Permafrost zones extend over 50% of Canada's land area. Warming or thawing of permafrost due to climate change could significantly impact existing infrastructure and future development in Canada's north. Researchers Jennifer Throop and Antoni Lewkowicz at the University of Ottawa, along with Sharon Smith with the Geological Survey of Canada, have published a new study, part of an upcoming special issue of the Canadian Journal of Earth Sciences (CJES), that provides one of the first summaries of climate and ground temperature relations across northern Canada.
Dr. Christopher Burn, Editor of the CJES special issue on fundamental and applied research on permafrost in Canada, says the study by Throop, Lewkowicz, and Smith is unusual because it presents data on permafrost throughout Canada's three northern territories. Most previous reports have concentrated on restricted regions within the North, but this paper presents conditions at the continental scale. This summary shows the factors that govern the response of permafrost to climate change, and indicates how the emphasis on snow conditions, soil moisture conditions, and surface peat and moss varies across the North.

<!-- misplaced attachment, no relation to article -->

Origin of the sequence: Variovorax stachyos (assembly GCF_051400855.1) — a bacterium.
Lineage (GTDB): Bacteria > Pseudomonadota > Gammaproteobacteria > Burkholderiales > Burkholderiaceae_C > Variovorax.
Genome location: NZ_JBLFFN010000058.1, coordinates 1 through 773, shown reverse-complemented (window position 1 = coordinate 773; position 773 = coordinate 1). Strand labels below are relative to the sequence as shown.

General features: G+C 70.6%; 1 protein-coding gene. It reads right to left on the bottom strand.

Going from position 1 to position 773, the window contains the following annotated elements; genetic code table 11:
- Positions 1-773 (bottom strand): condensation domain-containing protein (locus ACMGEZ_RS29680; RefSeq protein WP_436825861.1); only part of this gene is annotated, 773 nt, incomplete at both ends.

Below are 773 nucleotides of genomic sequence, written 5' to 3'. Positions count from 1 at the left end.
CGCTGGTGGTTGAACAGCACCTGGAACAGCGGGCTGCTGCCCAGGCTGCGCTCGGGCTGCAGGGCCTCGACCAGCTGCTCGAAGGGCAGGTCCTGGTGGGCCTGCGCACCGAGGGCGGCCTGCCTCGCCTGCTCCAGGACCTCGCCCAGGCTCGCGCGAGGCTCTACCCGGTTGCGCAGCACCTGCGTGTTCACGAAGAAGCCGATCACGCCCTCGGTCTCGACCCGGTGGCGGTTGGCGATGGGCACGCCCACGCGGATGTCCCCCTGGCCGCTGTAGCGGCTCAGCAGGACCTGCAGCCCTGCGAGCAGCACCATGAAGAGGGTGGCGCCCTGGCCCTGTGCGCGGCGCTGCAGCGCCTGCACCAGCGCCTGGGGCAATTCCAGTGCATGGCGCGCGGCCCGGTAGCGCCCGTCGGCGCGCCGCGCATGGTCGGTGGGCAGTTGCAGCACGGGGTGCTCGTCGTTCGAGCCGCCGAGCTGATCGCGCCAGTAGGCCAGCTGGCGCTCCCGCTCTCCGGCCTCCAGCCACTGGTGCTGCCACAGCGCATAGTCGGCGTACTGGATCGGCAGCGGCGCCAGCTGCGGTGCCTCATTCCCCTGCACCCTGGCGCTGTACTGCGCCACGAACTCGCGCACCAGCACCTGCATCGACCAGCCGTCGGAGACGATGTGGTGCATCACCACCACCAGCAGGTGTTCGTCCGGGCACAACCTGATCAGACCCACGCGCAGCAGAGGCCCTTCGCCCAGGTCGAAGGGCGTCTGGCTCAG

"This important research gives strategic assistance in projecting how permafrost may change with the climate, as it pinpoints important characteristics, and demonstrates how these vary from place to place," says Burn. "The response of permafrost to climate change is a critical factor Canadians must anticipate if our northern infrastructure is to be adapted to thawing ground."
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More information: Throop, J., Lewkowicz, A.G., and Smith, S.L. Climate and ground temperature relations at sites across the continuous and discontinuous permafrost zones, northern Canada Canadian Journal of Earth Sciences, 49: 1. DOI:10.1139/E11-075